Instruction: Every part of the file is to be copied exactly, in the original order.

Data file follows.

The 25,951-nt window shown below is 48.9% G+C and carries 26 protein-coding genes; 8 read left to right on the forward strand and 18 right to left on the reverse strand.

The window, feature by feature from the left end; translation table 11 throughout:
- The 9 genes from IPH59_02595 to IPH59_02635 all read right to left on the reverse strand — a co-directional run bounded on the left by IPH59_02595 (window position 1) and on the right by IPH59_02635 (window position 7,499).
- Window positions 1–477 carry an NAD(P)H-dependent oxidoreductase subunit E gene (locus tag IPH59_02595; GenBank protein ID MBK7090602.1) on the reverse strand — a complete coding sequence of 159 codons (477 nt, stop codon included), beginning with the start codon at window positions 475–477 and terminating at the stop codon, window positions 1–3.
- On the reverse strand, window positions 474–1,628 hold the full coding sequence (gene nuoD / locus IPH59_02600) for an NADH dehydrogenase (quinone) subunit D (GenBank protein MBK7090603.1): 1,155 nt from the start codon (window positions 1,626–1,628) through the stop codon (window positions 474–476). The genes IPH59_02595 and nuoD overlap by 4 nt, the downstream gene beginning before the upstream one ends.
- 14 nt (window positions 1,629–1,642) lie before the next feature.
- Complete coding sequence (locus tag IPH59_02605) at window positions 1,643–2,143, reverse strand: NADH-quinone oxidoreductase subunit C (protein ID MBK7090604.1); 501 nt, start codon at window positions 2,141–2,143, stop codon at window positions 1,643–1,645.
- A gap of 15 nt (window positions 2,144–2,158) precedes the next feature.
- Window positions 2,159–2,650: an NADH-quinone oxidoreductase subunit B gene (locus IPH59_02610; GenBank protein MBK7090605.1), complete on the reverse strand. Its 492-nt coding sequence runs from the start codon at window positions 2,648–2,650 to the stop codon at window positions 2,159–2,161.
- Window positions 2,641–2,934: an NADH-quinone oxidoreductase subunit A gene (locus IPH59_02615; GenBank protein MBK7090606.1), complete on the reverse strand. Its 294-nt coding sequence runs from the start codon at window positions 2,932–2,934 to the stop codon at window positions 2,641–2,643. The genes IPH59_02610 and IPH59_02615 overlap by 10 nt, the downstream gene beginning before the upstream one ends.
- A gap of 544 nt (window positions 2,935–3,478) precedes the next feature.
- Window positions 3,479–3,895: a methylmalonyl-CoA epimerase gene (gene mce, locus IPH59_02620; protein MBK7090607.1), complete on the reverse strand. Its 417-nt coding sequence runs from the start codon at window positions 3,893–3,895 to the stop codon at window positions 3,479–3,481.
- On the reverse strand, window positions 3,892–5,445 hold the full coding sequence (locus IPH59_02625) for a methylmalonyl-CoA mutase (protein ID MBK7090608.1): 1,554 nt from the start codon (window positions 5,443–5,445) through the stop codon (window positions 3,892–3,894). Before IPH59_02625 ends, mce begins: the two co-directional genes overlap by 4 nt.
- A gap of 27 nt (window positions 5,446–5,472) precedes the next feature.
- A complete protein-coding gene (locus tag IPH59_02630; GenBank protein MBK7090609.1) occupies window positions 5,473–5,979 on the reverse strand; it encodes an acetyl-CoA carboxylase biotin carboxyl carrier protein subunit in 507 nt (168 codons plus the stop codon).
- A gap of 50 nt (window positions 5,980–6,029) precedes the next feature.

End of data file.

The 25,951-nt window shown below is 48.9% G+C and carries 26 protein-coding genes; 8 read left to right on the forward strand and 18 right to left on the reverse strand.

The window, feature by feature from the left end; translation table 11 throughout:
- The 9 genes from IPH59_02595 to IPH59_02635 all read right to left on the reverse strand — a co-directional run bounded on the left by IPH59_02595 (window position 1) and on the right by IPH59_02635 (window position 7,499).
- Window positions 1–477 carry an NAD(P)H-dependent oxidoreductase subunit E gene (locus tag IPH59_02595; GenBank protein ID MBK7090602.1) on the reverse strand — a complete coding sequence of 159 codons (477 nt, stop codon included), beginning with the start codon at window positions 475–477 and terminating at the stop codon, window positions 1–3.
- On the reverse strand, window positions 474–1,628 hold the full coding sequence (gene nuoD / locus IPH59_02600) for an NADH dehydrogenase (quinone) subunit D (GenBank protein MBK7090603.1): 1,155 nt from the start codon (window positions 1,626–1,628) through the stop codon (window positions 474–476). The genes IPH59_02595 and nuoD overlap by 4 nt, the downstream gene beginning before the upstream one ends.
- 14 nt (window positions 1,629–1,642) lie before the next feature.
- Complete coding sequence (locus tag IPH59_02605) at window positions 1,643–2,143, reverse strand: NADH-quinone oxidoreductase subunit C (protein ID MBK7090604.1); 501 nt, start codon at window positions 2,141–2,143, stop codon at window positions 1,643–1,645.
- A gap of 15 nt (window positions 2,144–2,158) precedes the next feature.
- Window positions 2,159–2,650: an NADH-quinone oxidoreductase subunit B gene (locus IPH59_02610; GenBank protein MBK7090605.1), complete on the reverse strand. Its 492-nt coding sequence runs from the start codon at window positions 2,648–2,650 to the stop codon at window positions 2,159–2,161.
- Window positions 2,641–2,934: an NADH-quinone oxidoreductase subunit A gene (locus IPH59_02615; GenBank protein MBK7090606.1), complete on the reverse strand. Its 294-nt coding sequence runs from the start codon at window positions 2,932–2,934 to the stop codon at window positions 2,641–2,643. The genes IPH59_02610 and IPH59_02615 overlap by 10 nt, the downstream gene beginning before the upstream one ends.
- A gap of 544 nt (window positions 2,935–3,478) precedes the next feature.
- Window positions 3,479–3,895: a methylmalonyl-CoA epimerase gene (gene mce, locus IPH59_02620; protein MBK7090607.1), complete on the reverse strand. Its 417-nt coding sequence runs from the start codon at window positions 3,893–3,895 to the stop codon at window positions 3,479–3,481.
- On the reverse strand, window positions 3,892–5,445 hold the full coding sequence (locus IPH59_02625) for a methylmalonyl-CoA mutase (protein ID MBK7090608.1): 1,554 nt from the start codon (window positions 5,443–5,445) through the stop codon (window positions 3,892–3,894). Before IPH59_02625 ends, mce begins: the two co-directional genes overlap by 4 nt.
- A gap of 27 nt (window positions 5,446–5,472) precedes the next feature.
- A complete protein-coding gene (locus tag IPH59_02630; GenBank protein MBK7090609.1) occupies window positions 5,473–5,979 on the reverse strand; it encodes an acetyl-CoA carboxylase biotin carboxyl carrier protein subunit in 507 nt (168 codons plus the stop codon).
- A gap of 50 nt (window positions 5,980–6,029) precedes the next feature.